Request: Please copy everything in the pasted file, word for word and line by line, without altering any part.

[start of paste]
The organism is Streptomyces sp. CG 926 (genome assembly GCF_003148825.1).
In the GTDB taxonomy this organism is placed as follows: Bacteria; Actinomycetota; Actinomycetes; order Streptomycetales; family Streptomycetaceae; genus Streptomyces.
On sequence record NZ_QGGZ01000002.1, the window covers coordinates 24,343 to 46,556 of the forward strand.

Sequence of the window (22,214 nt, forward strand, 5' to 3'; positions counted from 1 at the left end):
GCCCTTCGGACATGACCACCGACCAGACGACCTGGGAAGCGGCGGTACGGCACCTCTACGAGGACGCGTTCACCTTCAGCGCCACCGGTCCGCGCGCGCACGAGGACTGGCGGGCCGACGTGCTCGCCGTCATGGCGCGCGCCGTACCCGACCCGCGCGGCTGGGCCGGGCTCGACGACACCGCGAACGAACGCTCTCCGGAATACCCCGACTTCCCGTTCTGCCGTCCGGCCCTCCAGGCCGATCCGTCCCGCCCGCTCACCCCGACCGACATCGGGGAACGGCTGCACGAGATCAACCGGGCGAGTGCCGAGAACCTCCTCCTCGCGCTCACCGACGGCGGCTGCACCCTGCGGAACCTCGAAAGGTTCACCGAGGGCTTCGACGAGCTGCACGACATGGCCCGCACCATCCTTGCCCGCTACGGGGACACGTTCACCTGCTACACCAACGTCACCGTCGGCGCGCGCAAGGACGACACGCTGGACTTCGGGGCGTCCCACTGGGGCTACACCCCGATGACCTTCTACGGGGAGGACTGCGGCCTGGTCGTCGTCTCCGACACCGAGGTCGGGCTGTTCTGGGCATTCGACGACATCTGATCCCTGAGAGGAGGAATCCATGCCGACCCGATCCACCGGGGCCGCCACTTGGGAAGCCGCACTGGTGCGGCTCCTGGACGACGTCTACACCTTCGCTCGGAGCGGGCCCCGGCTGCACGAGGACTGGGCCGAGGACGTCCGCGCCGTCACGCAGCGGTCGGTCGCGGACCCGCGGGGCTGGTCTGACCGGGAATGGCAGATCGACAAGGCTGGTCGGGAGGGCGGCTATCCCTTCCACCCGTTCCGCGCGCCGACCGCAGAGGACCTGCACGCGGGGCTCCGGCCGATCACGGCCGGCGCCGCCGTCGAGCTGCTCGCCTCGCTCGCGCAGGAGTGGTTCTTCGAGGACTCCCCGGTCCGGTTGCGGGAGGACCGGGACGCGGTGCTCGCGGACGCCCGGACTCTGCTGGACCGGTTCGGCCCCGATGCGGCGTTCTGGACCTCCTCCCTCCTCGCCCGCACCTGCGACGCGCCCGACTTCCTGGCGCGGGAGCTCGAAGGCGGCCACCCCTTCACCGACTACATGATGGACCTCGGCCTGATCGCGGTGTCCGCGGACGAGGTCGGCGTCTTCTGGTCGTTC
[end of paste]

The organism is Streptomyces sp. CG 926 (genome assembly GCF_003148825.1).
In the GTDB taxonomy this organism is placed as follows: Bacteria; Actinomycetota; Actinomycetes; order Streptomycetales; family Streptomycetaceae; genus Streptomyces.
On sequence record NZ_QGGZ01000002.1, the window covers coordinates 24,343 to 46,556 of the forward strand.

Sequence of the window (22,214 nt, forward strand, 5' to 3'; positions counted from 1 at the left end):
GCCCTTCGGACATGACCACCGACCAGACGACCTGGGAAGCGGCGGTACGGCACCTCTACGAGGACGCGTTCACCTTCAGCGCCACCGGTCCGCGCGCGCACGAGGACTGGCGGGCCGACGTGCTCGCCGTCATGGCGCGCGCCGTACCCGACCCGCGCGGCTGGGCCGGGCTCGACGACACCGCGAACGAACGCTCTCCGGAATACCCCGACTTCCCGTTCTGCCGTCCGGCCCTCCAGGCCGATCCGTCCCGCCCGCTCACCCCGACCGACATCGGGGAACGGCTGCACGAGATCAACCGGGCGAGTGCCGAGAACCTCCTCCTCGCGCTCACCGACGGCGGCTGCACCCTGCGGAACCTCGAAAGGTTCACCGAGGGCTTCGACGAGCTGCACGACATGGCCCGCACCATCCTTGCCCGCTACGGGGACACGTTCACCTGCTACACCAACGTCACCGTCGGCGCGCGCAAGGACGACACGCTGGACTTCGGGGCGTCCCACTGGGGCTACACCCCGATGACCTTCTACGGGGAGGACTGCGGCCTGGTCGTCGTCTCCGACACCGAGGTCGGGCTGTTCTGGGCATTCGACGACATCTGATCCCTGAGAGGAGGAATCCATGCCGACCCGATCCACCGGGGCCGCCACTTGGGAAGCCGCACTGGTGCGGCTCCTGGACGACGTCTACACCTTCGCTCGGAGCGGGCCCCGGCTGCACGAGGACTGGGCCGAGGACGTCCGCGCCGTCACGCAGCGGTCGGTCGCGGACCCGCGGGGCTGGTCTGACCGGGAATGGCAGATCGACAAGGCTGGTCGGGAGGGCGGCTATCCCTTCCACCCGTTCCGCGCGCCGACCGCAGAGGACCTGCACGCGGGGCTCCGGCCGATCACGGCCGGCGCCGCCGTCGAGCTGCTCGCCTCGCTCGCGCAGGAGTGGTTCTTCGAGGACTCCCCGGTCCGGTTGCGGGAGGACCGGGACGCGGTGCTCGCGGACGCCCGGACTCTGCTGGACCGGTTCGGCCCCGATGCGGCGTTCTGGACCTCCTCCCTCCTCGCCCGCACCTGCGACGCGCCCGACTTCCTGGCGCGGGAGCTCGAAGGCGGCCACCCCTTCACCGACTACATGATGGACCTCGGCCTGATCGCGGTGTCCGCGGACGAGGTCGGCGTCTTCTGGTCGTTC